141

Qd = 80 8P

a.

b.

Plot Cactus demand curve in Panel A of the figure below. Label Cactus

demand curve D.

The equation for Cactus Enterprises' marginal revenue curve can be expressed as MR = ____________________. Plot Cactus' marginal revenue

curve in Panel A of the figure below.

c.

Over the range ______ to ______ units, total revenue is rising. Over the

range ______ to ______ units, total revenue is falling. Total revenue is

maximized at ______ units.

Compute the total revenue received by Cactus Enterprises for the levels of

output Q = 10, 20, 30, ..., 80. Plot the total revenue curve in Panel B below.

$

10

8

Price (dollars)

d.

6

4

2

Q

0

10

20

30

40

50

60

70

80

90

Quantity

$

200

3.

160

120

80

40

Q

0

10

20

30

40

50

Quantity

142

60

70

80

90

4.

Over the past 30 years, cigarette makers did not worry too much about rising excise

taxes on their product because they could simply raise prices to generate the extra

revenue needed to pay the higher taxes. Apparently, according to recent stories in

the Wall Street Journal, this pricing tactic no longer works. Explain carefully, using graphical analysis, why continued increases in the price of cigarettes eventually

becomes an ineffective means of raising revenues.

5.

As part of his plan to reduce the budget deficit, President Clinton proposed raising

the excise tax on gasoline by 50 cents per gallon. While passage of this proposal

was blocked by Congress, what would have happened to the sales of gasoline if the

price of gasoline were to rise by 45 cents per gallon (i.e., producers cannot pass the

entire 50-cent tax increase on to consumers)? Assume that the average price of

gasoline is now $1.30 per gallon and use the short-run price elasticity for gasoline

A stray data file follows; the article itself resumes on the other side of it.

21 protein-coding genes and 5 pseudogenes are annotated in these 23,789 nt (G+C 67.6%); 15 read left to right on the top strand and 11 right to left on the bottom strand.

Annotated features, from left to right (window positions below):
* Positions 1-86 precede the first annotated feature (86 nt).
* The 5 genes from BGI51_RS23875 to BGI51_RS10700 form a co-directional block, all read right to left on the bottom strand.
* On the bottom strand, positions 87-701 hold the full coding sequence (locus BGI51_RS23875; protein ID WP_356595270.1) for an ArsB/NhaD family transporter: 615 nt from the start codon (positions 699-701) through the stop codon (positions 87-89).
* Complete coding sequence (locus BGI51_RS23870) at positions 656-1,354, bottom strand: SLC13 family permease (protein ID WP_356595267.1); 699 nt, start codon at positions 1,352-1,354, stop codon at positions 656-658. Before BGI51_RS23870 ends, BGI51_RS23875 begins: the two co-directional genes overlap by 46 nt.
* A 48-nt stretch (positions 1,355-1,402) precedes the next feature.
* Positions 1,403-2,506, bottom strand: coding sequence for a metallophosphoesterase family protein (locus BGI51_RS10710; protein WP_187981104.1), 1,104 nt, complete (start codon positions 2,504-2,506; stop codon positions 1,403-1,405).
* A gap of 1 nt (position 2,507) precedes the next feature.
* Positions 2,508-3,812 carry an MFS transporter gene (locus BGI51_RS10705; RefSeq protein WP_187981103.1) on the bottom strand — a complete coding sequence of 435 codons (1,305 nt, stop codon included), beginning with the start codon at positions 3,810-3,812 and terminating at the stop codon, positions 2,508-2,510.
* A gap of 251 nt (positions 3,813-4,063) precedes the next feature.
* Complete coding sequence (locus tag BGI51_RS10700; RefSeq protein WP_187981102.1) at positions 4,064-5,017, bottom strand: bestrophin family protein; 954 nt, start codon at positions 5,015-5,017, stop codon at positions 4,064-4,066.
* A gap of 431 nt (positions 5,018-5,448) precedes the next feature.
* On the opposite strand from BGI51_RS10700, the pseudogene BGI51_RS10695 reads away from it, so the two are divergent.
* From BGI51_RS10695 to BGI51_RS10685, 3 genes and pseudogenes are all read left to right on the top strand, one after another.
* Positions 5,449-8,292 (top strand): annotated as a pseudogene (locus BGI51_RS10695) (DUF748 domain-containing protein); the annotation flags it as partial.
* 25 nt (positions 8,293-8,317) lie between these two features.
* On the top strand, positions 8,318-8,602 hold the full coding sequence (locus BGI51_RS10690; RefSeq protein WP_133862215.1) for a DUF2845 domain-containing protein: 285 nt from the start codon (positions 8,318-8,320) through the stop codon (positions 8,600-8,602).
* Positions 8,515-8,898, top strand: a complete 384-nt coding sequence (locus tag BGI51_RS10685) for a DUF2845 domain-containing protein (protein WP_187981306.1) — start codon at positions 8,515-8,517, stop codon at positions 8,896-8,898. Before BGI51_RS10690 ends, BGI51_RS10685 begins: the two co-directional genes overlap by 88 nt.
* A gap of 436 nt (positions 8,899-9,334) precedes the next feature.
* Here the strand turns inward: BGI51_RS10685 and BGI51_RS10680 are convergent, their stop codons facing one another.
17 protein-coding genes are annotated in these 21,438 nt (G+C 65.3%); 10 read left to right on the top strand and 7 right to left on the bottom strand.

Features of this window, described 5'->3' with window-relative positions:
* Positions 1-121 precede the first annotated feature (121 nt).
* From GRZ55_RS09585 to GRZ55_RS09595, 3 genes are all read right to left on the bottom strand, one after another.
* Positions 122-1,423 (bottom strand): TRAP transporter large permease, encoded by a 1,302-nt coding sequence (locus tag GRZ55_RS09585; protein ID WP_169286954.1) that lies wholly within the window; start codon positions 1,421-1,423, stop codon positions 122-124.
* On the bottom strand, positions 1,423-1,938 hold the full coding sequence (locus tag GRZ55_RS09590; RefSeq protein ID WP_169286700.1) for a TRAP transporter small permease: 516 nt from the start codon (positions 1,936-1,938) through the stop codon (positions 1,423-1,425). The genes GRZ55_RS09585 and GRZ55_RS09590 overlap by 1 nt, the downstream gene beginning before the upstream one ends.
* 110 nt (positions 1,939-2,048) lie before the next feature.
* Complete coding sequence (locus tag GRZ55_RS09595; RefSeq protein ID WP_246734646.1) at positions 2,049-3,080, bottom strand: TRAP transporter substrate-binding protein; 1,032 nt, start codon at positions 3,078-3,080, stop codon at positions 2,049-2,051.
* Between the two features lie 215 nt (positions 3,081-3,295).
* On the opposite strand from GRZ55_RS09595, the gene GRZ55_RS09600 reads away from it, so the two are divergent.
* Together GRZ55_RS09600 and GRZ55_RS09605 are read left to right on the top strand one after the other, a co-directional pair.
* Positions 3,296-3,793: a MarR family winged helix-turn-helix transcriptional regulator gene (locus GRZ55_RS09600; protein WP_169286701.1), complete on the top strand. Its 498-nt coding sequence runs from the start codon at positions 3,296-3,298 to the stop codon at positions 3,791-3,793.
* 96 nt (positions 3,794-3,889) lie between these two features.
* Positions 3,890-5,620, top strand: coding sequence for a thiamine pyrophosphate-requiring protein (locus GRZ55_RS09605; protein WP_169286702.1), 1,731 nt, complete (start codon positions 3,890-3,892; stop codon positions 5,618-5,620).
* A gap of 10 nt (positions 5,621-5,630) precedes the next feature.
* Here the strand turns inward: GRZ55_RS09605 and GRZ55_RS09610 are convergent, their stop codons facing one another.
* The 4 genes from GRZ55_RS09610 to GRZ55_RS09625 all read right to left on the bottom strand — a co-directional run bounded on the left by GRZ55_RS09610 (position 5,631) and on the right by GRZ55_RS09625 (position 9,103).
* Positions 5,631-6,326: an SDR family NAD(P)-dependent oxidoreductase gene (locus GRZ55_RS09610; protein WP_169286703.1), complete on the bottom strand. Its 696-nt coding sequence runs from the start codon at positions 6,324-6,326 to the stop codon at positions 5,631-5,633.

presented in Illustration 6.2 (page 231 of the text) to answer this question. Would

you have expected consumers total expenditure on gasoline to have risen or fallen

had Clintons proposed 50-cent-per-gallon excise tax been enacted? Explain.

6.

One way to reduce the amount consumers spend on health care is to raise the price

of health care by increasing the health insurance copayment (i.e., the portion of the

price patients must pay themselves). At current copayment levels, if the price elasticity of demand for visits to see the doctor is 0.25, by what percentage will the

quantity demanded of doctor visits decrease if the copayment is raised from 20

percent to 25 percent? (Be careful, the percentage change in price is not 5 percent

in this problem.)

143

- Lecture 10Uploaded bypraneix
- 9e 06 Chap Student Workbook (2)Uploaded byRamakrishna Myaka
- ElasticityUploaded byUpomaAhmed
- Elasticity of Demand and SupplyUploaded byJoe Banner
- ElasticityUploaded bysr bhuria
- 04sgUploaded bymastermind_asia9389
- Ch 5 Notes.pdfUploaded byAnonymous XiIaHBEXV7
- Sample Problems Chapter 5Uploaded byy2k1000
- Principles of Economics - ElasticityUploaded byJesse Toh
- Lovewell7e_PPT_Ch03Uploaded byRowan Rodrigues
- PS 3 A (2017)Uploaded byMin Su Lee
- 85034867-Ch4-Elasticity-Testbank.pdfUploaded byolafed
- Price ElasticityUploaded byElle MNOP.
- Handout 03Uploaded byAlok Srivastava
- 1 2Uploaded byapi-214947300
- Elasticity and Its ApplicationUploaded byMohammed Marfatiya
- Chapter 05aUploaded bymas_999
- NotesUploaded byankur_555in3810
- LIPSEY_FIGS04Visit Us @ Management.umakant.infoUploaded bywelcome2jungle